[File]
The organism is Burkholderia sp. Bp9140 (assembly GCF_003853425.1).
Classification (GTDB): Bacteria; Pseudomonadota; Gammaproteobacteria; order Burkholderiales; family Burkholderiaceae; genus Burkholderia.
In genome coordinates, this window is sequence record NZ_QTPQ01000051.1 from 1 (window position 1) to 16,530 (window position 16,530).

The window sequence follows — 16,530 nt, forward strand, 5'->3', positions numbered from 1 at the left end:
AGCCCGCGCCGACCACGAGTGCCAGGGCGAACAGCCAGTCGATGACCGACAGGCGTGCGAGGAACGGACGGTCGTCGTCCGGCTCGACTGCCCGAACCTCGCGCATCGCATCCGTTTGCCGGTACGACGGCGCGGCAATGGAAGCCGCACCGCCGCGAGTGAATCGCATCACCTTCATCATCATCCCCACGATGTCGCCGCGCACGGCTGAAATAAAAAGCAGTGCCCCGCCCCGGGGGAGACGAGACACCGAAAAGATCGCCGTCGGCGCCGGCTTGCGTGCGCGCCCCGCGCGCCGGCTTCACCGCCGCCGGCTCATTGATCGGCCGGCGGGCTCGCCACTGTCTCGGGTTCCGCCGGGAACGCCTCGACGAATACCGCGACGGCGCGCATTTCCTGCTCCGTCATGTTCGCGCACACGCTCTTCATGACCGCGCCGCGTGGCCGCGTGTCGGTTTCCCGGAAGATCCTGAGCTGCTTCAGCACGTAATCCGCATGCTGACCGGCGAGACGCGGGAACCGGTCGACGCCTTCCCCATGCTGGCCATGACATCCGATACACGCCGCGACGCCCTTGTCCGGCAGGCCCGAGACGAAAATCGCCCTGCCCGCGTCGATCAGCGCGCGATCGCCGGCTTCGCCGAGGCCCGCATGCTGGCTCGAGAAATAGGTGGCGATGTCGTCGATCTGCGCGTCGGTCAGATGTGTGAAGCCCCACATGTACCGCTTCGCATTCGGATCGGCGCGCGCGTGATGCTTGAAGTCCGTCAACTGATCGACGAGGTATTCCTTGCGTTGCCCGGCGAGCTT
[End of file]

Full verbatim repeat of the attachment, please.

The organism is Burkholderia sp. Bp9140 (assembly GCF_003853425.1).
Classification (GTDB): Bacteria; Pseudomonadota; Gammaproteobacteria; order Burkholderiales; family Burkholderiaceae; genus Burkholderia.
In genome coordinates, this window is sequence record NZ_QTPQ01000051.1 from 1 (window position 1) to 16,530 (window position 16,530).

The window sequence follows — 16,530 nt, forward strand, 5'->3', positions numbered from 1 at the left end:
AGCCCGCGCCGACCACGAGTGCCAGGGCGAACAGCCAGTCGATGACCGACAGGCGTGCGAGGAACGGACGGTCGTCGTCCGGCTCGACTGCCCGAACCTCGCGCATCGCATCCGTTTGCCGGTACGACGGCGCGGCAATGGAAGCCGCACCGCCGCGAGTGAATCGCATCACCTTCATCATCATCCCCACGATGTCGCCGCGCACGGCTGAAATAAAAAGCAGTGCCCCGCCCCGGGGGAGACGAGACACCGAAAAGATCGCCGTCGGCGCCGGCTTGCGTGCGCGCCCCGCGCGCCGGCTTCACCGCCGCCGGCTCATTGATCGGCCGGCGGGCTCGCCACTGTCTCGGGTTCCGCCGGGAACGCCTCGACGAATACCGCGACGGCGCGCATTTCCTGCTCCGTCATGTTCGCGCACACGCTCTTCATGACCGCGCCGCGTGGCCGCGTGTCGGTTTCCCGGAAGATCCTGAGCTGCTTCAGCACGTAATCCGCATGCTGACCGGCGAGACGCGGGAACCGGTCGACGCCTTCCCCATGCTGGCCATGACATCCGATACACGCCGCGACGCCCTTGTCCGGCAGGCCCGAGACGAAAATCGCCCTGCCCGCGTCGATCAGCGCGCGATCGCCGGCTTCGCCGAGGCCCGCATGCTGGCTCGAGAAATAGGTGGCGATGTCGTCGATCTGCGCGTCGGTCAGATGTGTGAAGCCCCACATGTACCGCTTCGCATTCGGATCGGCGCGCGCGTGATGCTTGAAGTCCGTCAACTGATCGACGAGGTATTCCTTGCGTTGCCCGGCGAGCTT